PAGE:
D.G. laughed. "Kinda. I thought I was crazy for a while, and then I was really confused, but I was lucky enough to find some help right away, and I remembered enough pointers to keep us moving in the right direction. Eventually I found the--" she made a whistling sound and a vague gesture in the air, "--magical artefact that was supposed to stop my sister, but that's where the plan kind of broke down. She took it away from me, so then we had to break into her tower and shut down her doomsday machine ourselves, and we almost didn't make it in time. I had to play bait. Fortunately, I was able to talk her into taking my hand, and the Witch had to leave her body with both of our magic working against her."

Dawn shuddered at the implications, remembering some of the Scoobies' own experiences with parasitic entities. "So she was possessed all that time? How awful."

"I know," D.G. sighed. "It was more my fault than hers, but of course she still feels guilty, and it doesn't help that no one except my family really believes she was innocent. It's like they think she's faking it or something; they're trying to ban her from ever using her magic, or even reading about magic, ever again."

"That's gotta suck," Dawn winced. "Talk about negative reinforcement. There was this girl Amy who tried out for the cheerleading squad with Buffy their sophomore year in high school, and she kept going around cursing all the other contestants to make them fail. When Buffy caught her, though, we found out it wasn't Amy's fault after all; her evil witch mom had swapped bodies with her. Except of course Amy could still do magic after they switched back, and nobody thought to make sure she got a better mentor. She ended up learning all these dark spells, and visiting the wrong kinds of warlocks, and dragging other witches down with her."

"When I was mad at my parents, all I did was rack up speeding tickets and plan to run away to Australia, but I didn't have my magic at the time. If I had..." D.G. shook her head. "Teenagers are dumb. Teenagers with power are even worse... except for maybe Jeb." She chuckled, looking fond. "He makes the rest of us look bad."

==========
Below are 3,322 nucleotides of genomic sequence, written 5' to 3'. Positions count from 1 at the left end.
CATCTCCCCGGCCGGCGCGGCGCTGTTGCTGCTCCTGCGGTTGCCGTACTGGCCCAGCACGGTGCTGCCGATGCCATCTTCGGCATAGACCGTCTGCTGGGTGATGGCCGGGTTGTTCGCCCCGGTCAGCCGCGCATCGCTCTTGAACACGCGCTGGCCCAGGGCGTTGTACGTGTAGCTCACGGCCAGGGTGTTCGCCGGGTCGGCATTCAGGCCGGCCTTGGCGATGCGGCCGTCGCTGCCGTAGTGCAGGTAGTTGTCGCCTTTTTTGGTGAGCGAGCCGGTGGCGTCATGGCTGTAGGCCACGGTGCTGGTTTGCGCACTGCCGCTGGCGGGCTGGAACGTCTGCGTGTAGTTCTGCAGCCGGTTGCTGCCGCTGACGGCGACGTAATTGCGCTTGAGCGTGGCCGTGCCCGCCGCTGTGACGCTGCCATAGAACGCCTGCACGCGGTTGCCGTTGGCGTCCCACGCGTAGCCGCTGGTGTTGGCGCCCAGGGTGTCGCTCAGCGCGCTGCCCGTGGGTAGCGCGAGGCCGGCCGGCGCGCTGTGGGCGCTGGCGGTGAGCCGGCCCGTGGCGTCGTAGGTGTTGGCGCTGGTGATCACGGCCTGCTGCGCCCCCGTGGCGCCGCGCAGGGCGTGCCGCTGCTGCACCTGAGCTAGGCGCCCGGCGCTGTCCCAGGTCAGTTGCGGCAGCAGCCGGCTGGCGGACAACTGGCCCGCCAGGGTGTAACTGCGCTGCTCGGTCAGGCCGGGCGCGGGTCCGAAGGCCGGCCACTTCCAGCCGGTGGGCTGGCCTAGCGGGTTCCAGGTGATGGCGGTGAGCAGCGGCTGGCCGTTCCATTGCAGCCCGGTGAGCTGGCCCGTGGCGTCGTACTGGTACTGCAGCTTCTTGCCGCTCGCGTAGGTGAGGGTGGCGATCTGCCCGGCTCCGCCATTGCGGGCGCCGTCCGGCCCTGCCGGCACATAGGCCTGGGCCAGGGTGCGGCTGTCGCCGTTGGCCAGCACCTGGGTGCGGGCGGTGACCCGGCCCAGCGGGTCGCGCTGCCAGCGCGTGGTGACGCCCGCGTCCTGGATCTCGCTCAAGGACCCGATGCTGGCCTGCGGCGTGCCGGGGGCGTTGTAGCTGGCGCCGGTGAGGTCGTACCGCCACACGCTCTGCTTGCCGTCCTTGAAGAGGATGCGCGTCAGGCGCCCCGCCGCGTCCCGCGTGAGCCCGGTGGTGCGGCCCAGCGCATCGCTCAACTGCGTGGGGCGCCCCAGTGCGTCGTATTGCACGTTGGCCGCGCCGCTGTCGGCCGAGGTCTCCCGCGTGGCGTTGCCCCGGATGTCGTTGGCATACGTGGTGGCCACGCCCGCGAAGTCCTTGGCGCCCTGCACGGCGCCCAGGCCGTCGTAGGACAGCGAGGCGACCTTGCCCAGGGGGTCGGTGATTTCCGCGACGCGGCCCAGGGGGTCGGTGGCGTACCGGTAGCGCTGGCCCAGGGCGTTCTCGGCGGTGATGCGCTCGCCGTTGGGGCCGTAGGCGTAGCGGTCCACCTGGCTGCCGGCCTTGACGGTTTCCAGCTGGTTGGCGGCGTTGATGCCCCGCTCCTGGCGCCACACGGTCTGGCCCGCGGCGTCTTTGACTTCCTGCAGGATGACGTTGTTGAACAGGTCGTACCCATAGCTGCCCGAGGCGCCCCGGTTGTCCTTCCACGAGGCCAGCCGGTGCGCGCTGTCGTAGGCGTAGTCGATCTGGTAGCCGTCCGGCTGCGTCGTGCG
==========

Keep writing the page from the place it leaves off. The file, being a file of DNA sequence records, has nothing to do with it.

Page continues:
Dawn accepted the change of subject with a sigh. "And who's this Jeb?" she teased, clued in immediately by the fond way the princess' mouth curved when she spoke of him. "Your knight in shining armor? A foreign prince or something?"

D.G. burst into laughter at that. "No, nothing like that. Just the head of my bodyguard. Who used to be the leader of the resistance against my sister...."

"And what does your mom have to say about it?"

"Nothing," D.G. grinned. "She doesn't have a leg to stand on, and she knows it; she married a balloonist from Omaha, after all."

Dawn snorted. "Has she actually said anything to you about it? Because if not, I wouldn't count on it. It sure doesn't stop my sister from bitching about my non-human boyfriends, and she and her friends totally wrote the book on the subject."

"Non-human?" D.G.'s eyebrows flew up at that. "D'you mean like the Viewers and the Cyborgs? Or the Papay? They mostly seem human to me, just a little... different."

Dawn didn't know what Viewers or Papay were, but she doubted they were fancy otherdimensional words for demons, and the less said about cyborgs the better. "No, non-human as in vampires, werewolves, yadda yadda."

D.G. gaped at her. "You have vampires here? I mean, I knew you had magic, it was kind of hard not to notice the way you and your friends reacted when I showed up. Like the only surprise was when and where it happened, not that it happened at all. But vampires? Are you sure this is the dimension I grew up in?"

"Pretty sure," Dawn replied. "When I called Willow she found an article about the tornado that took out your house in like, five seconds. Don't feel bad for not knowing, though. I mean, when we lived in Sunnydale people died almost every night because of vampires and demons, and everyone pretended it was just wild dogs, or gangs on PCP, or a gas explosion, or any other excuse they could think of. People just don't want to know."

"I guess so," D.G. said, wonderingly. "When I dropped the Emerald and it threw me here, the first thing that went through my mind was, how the heck am I going to convince anyone to believe me?"

"Lucky it was us there," Dawn agreed. Or not so lucky after all? "Is the Emerald some kind of magic book, or dimensional crossing machine? Willow will need to know if she's going to send you back."

D.G. winced at that. "Wow, you're easy to talk to. I wasn't supposed to mention that, it's kind of a state secret. Look, it's not anything you can use here; it's just this tiny little crystal about yea big--" she measured off a careful space with her fingers, "--that amplifies magic in the O.Z. Az, when she was the Sorceress, meant to use it to bring permanent darkness to the Zone; I'm not sure why it brought me here, but I have been feeling a little homesick lately, so..." She trailed off.

Green. Potent. Embodied in a tiny object. Dawn shivered. If D.G.'s dimension really was a mirrored 'other side' to theirs, she thought she had a pretty good idea why it sent her here. But that was even more of a 'state secret' than the one D.G. had just spilled.

"I don't blame you for feeling homesick," she said carefully. "Don't worry, we'll load you up with goodies and send you back before that bodyguard of yours frets himself to pieces."

D.G. smiled fondly into her fourth slice of pizza, mood lightened again.

"So, does he really call you D.G. when you're, you know?" Dawn continued. "Or does he get to use your real name...?"

Their combined laughter greeted Willow, moments later, as she came in the door.